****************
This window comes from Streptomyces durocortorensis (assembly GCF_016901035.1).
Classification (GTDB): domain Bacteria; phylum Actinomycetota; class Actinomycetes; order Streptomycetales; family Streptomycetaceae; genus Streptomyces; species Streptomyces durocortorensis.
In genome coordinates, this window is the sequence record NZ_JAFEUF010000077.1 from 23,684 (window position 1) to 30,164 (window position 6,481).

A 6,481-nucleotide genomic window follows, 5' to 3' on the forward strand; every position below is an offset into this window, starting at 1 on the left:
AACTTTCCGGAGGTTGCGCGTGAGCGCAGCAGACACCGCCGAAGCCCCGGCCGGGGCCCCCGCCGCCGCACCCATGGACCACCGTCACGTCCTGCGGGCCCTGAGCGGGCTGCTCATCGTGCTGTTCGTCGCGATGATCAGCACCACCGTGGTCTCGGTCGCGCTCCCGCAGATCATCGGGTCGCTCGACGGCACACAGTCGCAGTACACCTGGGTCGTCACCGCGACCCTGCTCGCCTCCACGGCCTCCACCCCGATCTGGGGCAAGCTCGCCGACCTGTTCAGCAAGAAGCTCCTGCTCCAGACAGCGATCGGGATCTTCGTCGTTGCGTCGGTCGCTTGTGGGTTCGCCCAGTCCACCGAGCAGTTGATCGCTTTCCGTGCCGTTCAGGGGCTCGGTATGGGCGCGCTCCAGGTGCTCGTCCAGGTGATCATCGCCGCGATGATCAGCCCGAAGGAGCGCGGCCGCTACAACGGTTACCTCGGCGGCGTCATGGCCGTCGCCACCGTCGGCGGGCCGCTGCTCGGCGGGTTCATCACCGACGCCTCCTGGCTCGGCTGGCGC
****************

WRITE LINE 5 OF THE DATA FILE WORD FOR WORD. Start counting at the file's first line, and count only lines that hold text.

AACTTTCCGGAGGTTGCGCGTGAGCGCAGCAGACACCGCCGAAGCCCCGGCCGGGGCCCCCGCCGCCGCACCCATGGACCACCGTCACGTCCTGCGGGCCCTGAGCGGGCTGCTCATCGTGCTGTTCGTCGCGATGATCAGCACCACCGTGGTCTCGGTCGCGCTCCCGCAGATCATCGGGTCGCTCGACGGCACACAGTCGCAGTACACCTGGGTCGTCACCGCGACCCTGCTCGCCTCCACGGCCTCCACCCCGATCTGGGGCAAGCTCGCCGACCTGTTCAGCAAGAAGCTCCTGCTCCAGACAGCGATCGGGATCTTCGTCGTTGCGTCGGTCGCTTGTGGGTTCGCCCAGTCCACCGAGCAGTTGATCGCTTTCCGTGCCGTTCAGGGGCTCGGTATGGGCGCGCTCCAGGTGCTCGTCCAGGTGATCATCGCCGCGATGATCAGCCCGAAGGAGCGCGGCCGCTACAACGGTTACCTCGGCGGCGTCATGGCCGTCGCCACCGTCGGCGGGCCGCTGCTCGGCGGGTTCATCACCGACGCCTCCTGGCTCGGCTGGCGC